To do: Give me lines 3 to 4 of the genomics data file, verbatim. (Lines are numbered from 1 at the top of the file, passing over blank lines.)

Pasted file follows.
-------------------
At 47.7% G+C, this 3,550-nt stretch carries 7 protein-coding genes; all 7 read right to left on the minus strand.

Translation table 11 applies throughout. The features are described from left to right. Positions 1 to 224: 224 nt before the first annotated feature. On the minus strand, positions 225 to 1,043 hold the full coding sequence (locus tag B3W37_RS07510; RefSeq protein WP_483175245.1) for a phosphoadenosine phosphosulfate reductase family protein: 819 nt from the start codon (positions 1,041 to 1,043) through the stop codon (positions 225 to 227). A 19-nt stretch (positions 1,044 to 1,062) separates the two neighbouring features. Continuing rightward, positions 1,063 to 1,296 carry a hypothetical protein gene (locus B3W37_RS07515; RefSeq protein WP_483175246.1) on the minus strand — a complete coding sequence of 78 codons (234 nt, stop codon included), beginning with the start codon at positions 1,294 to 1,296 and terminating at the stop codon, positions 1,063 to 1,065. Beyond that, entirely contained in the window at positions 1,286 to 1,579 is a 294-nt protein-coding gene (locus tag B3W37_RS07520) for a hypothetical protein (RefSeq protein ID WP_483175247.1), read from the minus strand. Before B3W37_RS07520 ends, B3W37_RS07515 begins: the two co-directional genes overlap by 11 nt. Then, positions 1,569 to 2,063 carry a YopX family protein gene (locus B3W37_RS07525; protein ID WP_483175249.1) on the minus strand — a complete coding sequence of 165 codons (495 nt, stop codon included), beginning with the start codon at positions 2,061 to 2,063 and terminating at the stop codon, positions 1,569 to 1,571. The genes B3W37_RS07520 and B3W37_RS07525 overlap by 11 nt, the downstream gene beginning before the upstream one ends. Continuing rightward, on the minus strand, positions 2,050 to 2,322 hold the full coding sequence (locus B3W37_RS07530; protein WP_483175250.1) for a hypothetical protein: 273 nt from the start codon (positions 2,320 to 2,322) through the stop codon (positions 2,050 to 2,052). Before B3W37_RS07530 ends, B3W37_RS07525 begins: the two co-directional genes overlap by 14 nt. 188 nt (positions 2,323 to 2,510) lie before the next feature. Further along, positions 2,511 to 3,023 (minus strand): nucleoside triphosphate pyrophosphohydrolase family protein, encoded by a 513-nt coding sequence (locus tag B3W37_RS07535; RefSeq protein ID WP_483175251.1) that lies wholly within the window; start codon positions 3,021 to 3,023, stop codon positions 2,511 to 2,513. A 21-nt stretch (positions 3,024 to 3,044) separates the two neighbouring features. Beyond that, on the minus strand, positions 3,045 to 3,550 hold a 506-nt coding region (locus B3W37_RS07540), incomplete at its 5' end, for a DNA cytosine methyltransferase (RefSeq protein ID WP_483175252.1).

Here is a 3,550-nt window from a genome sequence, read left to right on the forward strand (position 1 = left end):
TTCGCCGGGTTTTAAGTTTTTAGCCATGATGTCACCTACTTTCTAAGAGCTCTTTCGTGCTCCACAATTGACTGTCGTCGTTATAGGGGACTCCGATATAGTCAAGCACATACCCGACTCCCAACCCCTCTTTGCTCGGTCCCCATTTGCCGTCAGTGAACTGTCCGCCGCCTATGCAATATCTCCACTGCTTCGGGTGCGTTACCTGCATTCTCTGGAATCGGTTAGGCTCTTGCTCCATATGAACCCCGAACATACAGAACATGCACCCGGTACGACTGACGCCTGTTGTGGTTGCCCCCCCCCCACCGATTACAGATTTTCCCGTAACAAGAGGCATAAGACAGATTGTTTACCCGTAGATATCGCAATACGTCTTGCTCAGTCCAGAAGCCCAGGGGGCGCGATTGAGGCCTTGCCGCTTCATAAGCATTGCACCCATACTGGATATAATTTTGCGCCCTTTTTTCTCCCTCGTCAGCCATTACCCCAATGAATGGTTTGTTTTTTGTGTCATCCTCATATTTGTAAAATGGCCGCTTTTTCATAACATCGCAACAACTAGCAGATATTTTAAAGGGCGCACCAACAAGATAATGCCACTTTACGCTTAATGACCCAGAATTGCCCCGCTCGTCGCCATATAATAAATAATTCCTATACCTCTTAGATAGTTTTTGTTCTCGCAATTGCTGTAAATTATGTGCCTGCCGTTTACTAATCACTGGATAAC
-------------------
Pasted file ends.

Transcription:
Here is a 3,550-nt window from a genome sequence, read left to right on the forward strand (position 1 = left end):
TTCGCCGGGTTTTAAGTTTTTAGCCATGATGTCACCTACTTTCTAAGAGCTCTTTCGTGCTCCACAATTGACTGTCGTCGTTATAGGGGACTCCGATATAGTCAAGCACATACCCGACTCCCAACCCCTCTTTGCTCGGTCCCCATTTGCCGTCAGTGAACTGTCCGCCGCCTATGCAATATCTCCACTGCTTCGGGTGCGTTACCTGCATTCTCTGGAATCGGTTAGGCTCTTGCTCCATATGAACCCCGAACATACAGAACATGCACCCGGTACGACTGACGCCTGTTGTGGTTGCCCCCCCCCCACCGATTACAGATTTTCCCGTAACAAGAGGCATAAGACAGATTGTTTACCCGTAGATATCGCAATACGTCTTGCTCAGTCCAGAAGCCCAGGGGGCGCGATTGAGGCCTTGCCGCTTCATAAGCATTGCACCCATACTGGATATAATTTTGCGCCCTTTTTTCTCCCTCGTCAGCCATTACCCCAATGAATGGTTTGTTTTTTGTGTCATCCTCATATTTGTAAAATGGCCGCTTTTTCATAACATCGCAACAACTAGCAGATATTTTAAAGGGCGCACCAACAAGATAATGCCACTTTACGCTTAATGACCCAGAATTGCCCCGCTCGTCGCCATATAATAAATAATTCCTATACCTCTTAGATAGTTTTTGTTCTCGCAATTGCTGTAAATTATGTGCCTGCCGTTTACTAATCACTGGATAAC